The Consensus on Obama
For a long time now, broadcasters have been trying to make television interactive. Viewers can call in opinions, some of which will be read on the air, though it is not clear what filters the networks use to decide which opinions are acceptable enough to broadcast. Viewers can even call in questions for candidates who are on the debate circuit, though the same caveat about filters holds, as it does for which of the things going on in the blogosphere will be picked up by the networks and other wide audience news outlets.
But there is a form of interactivity that is already in operation if it is noticed as such. The talking heads that populate the cable news and the Sunday network talk shows can be divided into two groups, the members of each group talking mostly to one another. There is Fox News, which is in the minority, and there is the majority, which are all the others, and I can say of the majority group (because I do not follow Fox News) that they are constantly refining and bouncing off what one another have to say and so create something of a collective consciousness which grows and takes an ever more sophisticated and definitive view of ongoing events in real time, while those events are still going on and when a new take on what has been going on will have an impact on the way these events play themselves out. Think of the criticism of Herman Cainís sexual improprieties, which has just stopped dead, dropped for lack of evidence despite, I suspect, the best attempts of the networks to corroborate the charges of his accusers. Instead, the networks have all moved on to Cainís brain freeze, perhaps because Rick Perry provides a precedent and so they can use that to question someoneís competence, until someone comes along and discredits the method or decides to be more forthright and just declare that the candidate is not well informed whether or not he managed to blurt out a canned response. The wheels of network and cable news decision making are whirring, and even if the process is not made public, the results are, and so we have learned something, by universal silence, about the charges against Cain.
A more important example is the Penn State sexual scandal, networks and cable always quick to jump on a sexual story even as they are slow to deal with other kinds of scandals, such as college tuition hikes. What accounts for that? Why do you not ask the Ivies about their pricing policies or how they use tuition breaks to lure students to create diversity rather than to insure merit? Too complicated an issue? Not for all those people sending their kids to less than Ivy level schools for hideously high tuitions.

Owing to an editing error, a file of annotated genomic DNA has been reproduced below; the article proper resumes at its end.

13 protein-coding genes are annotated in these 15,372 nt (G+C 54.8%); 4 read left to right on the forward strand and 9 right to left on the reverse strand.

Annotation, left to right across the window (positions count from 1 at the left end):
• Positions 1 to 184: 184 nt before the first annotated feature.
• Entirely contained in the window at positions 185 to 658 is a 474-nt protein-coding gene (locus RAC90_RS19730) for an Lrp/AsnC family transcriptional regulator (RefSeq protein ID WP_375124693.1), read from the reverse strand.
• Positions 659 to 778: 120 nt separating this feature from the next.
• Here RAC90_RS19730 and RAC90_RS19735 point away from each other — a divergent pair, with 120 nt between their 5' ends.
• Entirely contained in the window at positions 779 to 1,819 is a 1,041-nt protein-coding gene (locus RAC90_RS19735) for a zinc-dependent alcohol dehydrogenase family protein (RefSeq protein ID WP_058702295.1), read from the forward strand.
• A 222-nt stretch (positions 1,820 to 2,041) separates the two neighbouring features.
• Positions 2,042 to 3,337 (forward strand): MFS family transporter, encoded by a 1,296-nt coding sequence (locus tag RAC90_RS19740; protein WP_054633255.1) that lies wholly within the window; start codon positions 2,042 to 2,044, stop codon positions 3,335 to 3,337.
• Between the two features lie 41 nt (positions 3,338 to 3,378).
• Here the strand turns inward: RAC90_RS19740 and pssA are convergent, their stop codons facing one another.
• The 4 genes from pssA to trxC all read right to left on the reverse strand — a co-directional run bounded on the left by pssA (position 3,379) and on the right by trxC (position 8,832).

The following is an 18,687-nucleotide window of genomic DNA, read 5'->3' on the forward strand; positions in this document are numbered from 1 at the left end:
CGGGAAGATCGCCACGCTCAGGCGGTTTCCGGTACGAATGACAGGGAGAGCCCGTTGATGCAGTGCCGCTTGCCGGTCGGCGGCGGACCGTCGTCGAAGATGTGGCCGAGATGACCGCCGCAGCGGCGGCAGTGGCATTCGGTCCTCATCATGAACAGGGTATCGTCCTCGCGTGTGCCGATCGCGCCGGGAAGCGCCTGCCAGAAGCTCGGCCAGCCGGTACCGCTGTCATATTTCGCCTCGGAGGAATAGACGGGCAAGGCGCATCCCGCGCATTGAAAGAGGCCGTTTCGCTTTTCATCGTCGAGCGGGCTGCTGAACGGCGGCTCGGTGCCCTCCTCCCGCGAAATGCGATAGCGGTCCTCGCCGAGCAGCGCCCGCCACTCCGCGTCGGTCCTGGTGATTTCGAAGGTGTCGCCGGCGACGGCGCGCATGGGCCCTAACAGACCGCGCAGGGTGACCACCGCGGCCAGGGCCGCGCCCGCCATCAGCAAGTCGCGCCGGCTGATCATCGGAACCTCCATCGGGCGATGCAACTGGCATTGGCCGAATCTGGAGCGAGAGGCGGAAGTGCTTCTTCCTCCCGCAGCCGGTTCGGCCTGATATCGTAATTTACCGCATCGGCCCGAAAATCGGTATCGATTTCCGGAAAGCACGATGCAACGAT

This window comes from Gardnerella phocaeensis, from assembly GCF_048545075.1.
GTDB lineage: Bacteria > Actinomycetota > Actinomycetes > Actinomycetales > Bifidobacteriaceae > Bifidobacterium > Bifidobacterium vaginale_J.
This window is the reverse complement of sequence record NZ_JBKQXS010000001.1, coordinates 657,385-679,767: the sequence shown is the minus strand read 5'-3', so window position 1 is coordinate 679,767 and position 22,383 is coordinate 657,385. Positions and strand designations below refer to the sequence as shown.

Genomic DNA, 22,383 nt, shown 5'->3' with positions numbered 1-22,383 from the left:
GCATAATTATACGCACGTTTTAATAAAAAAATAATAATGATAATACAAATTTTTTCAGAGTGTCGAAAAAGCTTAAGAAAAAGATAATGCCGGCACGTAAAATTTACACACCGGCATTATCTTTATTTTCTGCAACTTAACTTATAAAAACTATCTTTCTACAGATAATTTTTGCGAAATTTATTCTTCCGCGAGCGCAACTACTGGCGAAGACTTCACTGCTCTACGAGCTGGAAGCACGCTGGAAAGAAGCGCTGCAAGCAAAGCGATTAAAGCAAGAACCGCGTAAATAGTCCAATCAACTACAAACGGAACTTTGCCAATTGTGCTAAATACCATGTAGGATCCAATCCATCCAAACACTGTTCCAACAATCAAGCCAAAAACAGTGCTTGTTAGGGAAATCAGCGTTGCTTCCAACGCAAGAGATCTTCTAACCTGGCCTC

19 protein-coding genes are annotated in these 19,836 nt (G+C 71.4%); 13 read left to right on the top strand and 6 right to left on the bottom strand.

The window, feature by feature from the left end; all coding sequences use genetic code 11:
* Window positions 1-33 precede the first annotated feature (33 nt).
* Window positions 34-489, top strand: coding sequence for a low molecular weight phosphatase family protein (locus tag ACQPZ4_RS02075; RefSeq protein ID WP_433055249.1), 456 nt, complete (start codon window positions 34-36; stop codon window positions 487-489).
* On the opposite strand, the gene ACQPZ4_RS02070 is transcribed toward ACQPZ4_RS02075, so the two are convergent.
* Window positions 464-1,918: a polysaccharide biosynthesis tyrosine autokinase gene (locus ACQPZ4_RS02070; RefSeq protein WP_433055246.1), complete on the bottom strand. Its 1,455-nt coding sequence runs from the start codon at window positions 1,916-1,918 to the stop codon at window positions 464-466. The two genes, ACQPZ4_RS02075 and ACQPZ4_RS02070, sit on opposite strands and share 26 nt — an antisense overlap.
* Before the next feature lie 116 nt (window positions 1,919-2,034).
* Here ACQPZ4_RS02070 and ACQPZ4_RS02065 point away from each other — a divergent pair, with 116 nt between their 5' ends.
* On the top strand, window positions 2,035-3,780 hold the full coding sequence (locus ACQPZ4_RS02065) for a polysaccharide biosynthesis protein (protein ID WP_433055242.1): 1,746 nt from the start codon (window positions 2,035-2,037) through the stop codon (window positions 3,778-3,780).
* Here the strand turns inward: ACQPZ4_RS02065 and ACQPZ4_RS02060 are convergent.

But back to Penn State. There was a rolling consensus that gelled in a few days last week about the assistant coach who had come across the sodomy of a ten year old boy that was taking place in the showers. First, he was a whistleblower; then someone on a cable show observed that he was, after all, a football player and so could have stepped in to end the rape, rather than just, as he claimed, report it to the campus police. The Governor of Pennsylvania then says that the assistant coach may have met his legal obligation, but not his moral obligation. Then Michelle Bachmann proclaims her heroism by saying that she might be a small woman, but that she would have rushed in to stop it. And then David Brooks brings the sequence to an end, closing the loop, by correctly observing that we should not get all righteous about what we would have done under the circumstances given that many people miss the boat on intervening when by all rights they should have. He cites the Holocaust and Kitty Genovese. If there is an obvious riposte to be made, then someone in the media-sphere will make it. As it stands now, the assistant coach has been convicted in the court of public opinion of having not intervened in a significant enough way. That is pretty harsh a verdict because we donít know what actually happened, and the claims he makes to having informed the police are not honored because the Penn State Campus Police refuse to be interviewed about the matter. But it is the verdict that will stand unless there is a great deal of evidence to overturn it, just as the judgment that Al Gore lost Florida stood because NBC said that was what happened and it became an uphill battle to prove otherwise.